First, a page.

Psychology and Linguistics

Osiatynski: Do you mean that psychology could benefit from linguistics? Could you explain how?

Chomsky: One thing that you and I know is language. Another thing that you and I know is how objects behave in perceptual space. We have a whole mass of complex ways of understanding what is the nature of visual space. A proper part of psychology ought to be, and in recent years has been, an effort to try to discover the principles of how we organize visual space. I would say that the same is true of every domain of psychology, of human studies. To understand, for example, how people organize social systems, we have to discover the principles that we create to make some societies intelligible.

Osiatynski: I understand that we could have a kind of universal grammar of nonlinguistic forms of human behavior as well. But if, as you say, our behavior and language are heavily guided by universal principles, why, then, do they differ so much all around the world?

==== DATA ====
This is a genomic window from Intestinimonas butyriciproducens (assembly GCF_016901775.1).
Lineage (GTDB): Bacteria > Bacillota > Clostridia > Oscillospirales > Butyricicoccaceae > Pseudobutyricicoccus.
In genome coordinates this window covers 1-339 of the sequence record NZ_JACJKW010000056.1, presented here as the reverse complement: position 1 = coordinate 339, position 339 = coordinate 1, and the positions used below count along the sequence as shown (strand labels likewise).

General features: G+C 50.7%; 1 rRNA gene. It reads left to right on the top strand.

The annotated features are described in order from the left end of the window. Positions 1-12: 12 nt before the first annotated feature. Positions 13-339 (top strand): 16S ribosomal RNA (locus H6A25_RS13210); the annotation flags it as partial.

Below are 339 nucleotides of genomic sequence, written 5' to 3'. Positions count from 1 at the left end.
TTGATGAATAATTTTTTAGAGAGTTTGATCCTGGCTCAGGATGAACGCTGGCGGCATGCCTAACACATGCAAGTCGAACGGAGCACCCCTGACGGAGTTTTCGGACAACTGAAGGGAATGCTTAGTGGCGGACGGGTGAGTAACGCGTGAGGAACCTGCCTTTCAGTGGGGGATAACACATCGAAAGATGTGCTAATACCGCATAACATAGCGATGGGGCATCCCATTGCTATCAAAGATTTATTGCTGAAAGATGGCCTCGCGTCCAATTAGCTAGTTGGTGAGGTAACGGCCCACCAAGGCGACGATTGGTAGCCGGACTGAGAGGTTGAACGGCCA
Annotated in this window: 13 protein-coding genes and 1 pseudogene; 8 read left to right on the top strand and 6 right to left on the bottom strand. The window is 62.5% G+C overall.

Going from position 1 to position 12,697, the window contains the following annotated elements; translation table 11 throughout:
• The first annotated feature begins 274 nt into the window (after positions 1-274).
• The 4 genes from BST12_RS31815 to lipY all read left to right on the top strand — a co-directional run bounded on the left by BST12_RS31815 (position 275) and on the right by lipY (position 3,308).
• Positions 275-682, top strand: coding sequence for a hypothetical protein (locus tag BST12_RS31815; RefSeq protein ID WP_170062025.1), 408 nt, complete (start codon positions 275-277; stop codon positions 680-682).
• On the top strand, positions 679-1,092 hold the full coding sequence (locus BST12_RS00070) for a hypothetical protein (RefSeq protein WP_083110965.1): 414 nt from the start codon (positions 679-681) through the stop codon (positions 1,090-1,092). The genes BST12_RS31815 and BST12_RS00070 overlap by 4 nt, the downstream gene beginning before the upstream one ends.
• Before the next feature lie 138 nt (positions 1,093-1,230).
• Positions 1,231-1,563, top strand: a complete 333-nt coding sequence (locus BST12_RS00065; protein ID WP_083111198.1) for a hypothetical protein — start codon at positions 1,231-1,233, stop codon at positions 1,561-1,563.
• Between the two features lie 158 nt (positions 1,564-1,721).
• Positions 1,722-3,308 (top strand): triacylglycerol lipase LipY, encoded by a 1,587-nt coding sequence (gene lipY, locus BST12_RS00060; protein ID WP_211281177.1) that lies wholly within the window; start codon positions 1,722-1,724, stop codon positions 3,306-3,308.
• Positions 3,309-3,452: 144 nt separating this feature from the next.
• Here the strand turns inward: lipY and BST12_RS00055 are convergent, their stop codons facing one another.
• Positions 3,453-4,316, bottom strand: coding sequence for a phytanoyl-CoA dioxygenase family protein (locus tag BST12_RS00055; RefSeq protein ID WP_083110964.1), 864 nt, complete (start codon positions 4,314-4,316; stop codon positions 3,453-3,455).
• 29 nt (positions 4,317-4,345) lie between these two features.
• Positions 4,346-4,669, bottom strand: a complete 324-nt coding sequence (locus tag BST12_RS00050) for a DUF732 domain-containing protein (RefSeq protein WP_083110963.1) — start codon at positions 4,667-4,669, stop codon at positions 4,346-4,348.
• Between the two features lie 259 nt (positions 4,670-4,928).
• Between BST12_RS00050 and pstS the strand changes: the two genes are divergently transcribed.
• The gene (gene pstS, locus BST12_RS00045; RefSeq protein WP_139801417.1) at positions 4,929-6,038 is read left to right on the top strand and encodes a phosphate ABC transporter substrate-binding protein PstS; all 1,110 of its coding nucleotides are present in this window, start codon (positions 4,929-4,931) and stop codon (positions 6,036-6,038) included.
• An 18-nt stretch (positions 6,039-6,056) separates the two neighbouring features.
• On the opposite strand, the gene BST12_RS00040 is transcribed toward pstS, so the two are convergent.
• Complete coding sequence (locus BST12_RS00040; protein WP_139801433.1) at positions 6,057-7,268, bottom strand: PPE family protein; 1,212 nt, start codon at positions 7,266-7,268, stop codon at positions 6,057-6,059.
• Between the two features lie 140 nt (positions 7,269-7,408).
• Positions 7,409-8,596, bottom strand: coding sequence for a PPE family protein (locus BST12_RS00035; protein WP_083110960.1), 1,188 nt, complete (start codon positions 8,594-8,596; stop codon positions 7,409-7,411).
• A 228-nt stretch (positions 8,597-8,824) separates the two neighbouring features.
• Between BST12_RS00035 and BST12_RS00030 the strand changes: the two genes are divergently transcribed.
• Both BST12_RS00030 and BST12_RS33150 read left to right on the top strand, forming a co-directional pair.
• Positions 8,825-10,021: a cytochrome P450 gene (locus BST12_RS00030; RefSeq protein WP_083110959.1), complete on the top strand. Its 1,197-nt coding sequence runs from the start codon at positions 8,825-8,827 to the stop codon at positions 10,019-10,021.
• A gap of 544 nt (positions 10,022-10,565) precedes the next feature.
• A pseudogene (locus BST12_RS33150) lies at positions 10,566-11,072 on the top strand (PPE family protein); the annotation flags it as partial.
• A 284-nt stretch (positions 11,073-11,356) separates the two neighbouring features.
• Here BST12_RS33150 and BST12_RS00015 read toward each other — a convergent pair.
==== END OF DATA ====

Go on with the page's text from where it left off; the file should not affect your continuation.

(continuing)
Chomsky: I don’t think they differ so much. I think that as human beings, we quite naturally take for granted what is similar among human beings and, then, pay attention to what differentiates us. That makes perfect sense for us as human beings. I suppose frogs pay no attention to being frogs. They take it for granted. What interests a frog are differences among frogs. From our point of view they are more or less the same, from their point of view they are all radically different.

Similarly with us. For us, we are all very different, our languages are very different, and our societies are very different. But if we could extract ourselves from our point of view and sort of look down at human life the way a biologist looks at other organisms, I think we could see it a different way. Imagine an extrahuman observer looking at us. Such an extrahuman observer would be struck precisely by the uniformity of human languages, by the very slight variation from one language to another, and by the remarkable respects in which all languages are the same. And then he would notice we do not pay any attention to that because for the purpose of human life it is quite natural and appropriate just to take for granted everything that is common. We don’t concern ourselves with that, all we worry about are differences.

– Wiktor Osiatynski (ed.), Contrasts: Soviet and American Thinkers Discuss the Future (MacMillan, 1984), pp. 95-101

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